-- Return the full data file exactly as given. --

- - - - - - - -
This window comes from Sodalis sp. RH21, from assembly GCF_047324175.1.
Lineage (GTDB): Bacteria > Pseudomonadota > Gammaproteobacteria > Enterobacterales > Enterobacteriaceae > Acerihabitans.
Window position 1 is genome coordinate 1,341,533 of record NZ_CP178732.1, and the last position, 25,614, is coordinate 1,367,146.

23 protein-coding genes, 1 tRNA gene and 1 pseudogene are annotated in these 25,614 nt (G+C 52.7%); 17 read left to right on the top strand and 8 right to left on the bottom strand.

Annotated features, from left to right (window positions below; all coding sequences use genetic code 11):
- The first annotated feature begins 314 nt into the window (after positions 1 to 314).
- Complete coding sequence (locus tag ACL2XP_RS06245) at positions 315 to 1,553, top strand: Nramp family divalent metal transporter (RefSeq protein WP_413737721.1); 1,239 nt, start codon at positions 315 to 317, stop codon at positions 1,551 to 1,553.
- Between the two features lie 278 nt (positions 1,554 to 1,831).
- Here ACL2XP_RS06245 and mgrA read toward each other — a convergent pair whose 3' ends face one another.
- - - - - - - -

This window comes from Sodalis sp. RH21, from assembly GCF_047324175.1.
Lineage (GTDB): Bacteria > Pseudomonadota > Gammaproteobacteria > Enterobacterales > Enterobacteriaceae > Acerihabitans.
Window position 1 is genome coordinate 1,341,533 of record NZ_CP178732.1, and the last position, 25,614, is coordinate 1,367,146.

23 protein-coding genes, 1 tRNA gene and 1 pseudogene are annotated in these 25,614 nt (G+C 52.7%); 17 read left to right on the top strand and 8 right to left on the bottom strand.

Annotated features, from left to right (window positions below; all coding sequences use genetic code 11):
- The first annotated feature begins 314 nt into the window (after positions 1 to 314).
- Complete coding sequence (locus tag ACL2XP_RS06245) at positions 315 to 1,553, top strand: Nramp family divalent metal transporter (RefSeq protein WP_413737721.1); 1,239 nt, start codon at positions 315 to 317, stop codon at positions 1,551 to 1,553.
- Between the two features lie 278 nt (positions 1,554 to 1,831).
- Here ACL2XP_RS06245 and mgrA read toward each other — a convergent pair whose 3' ends face one another.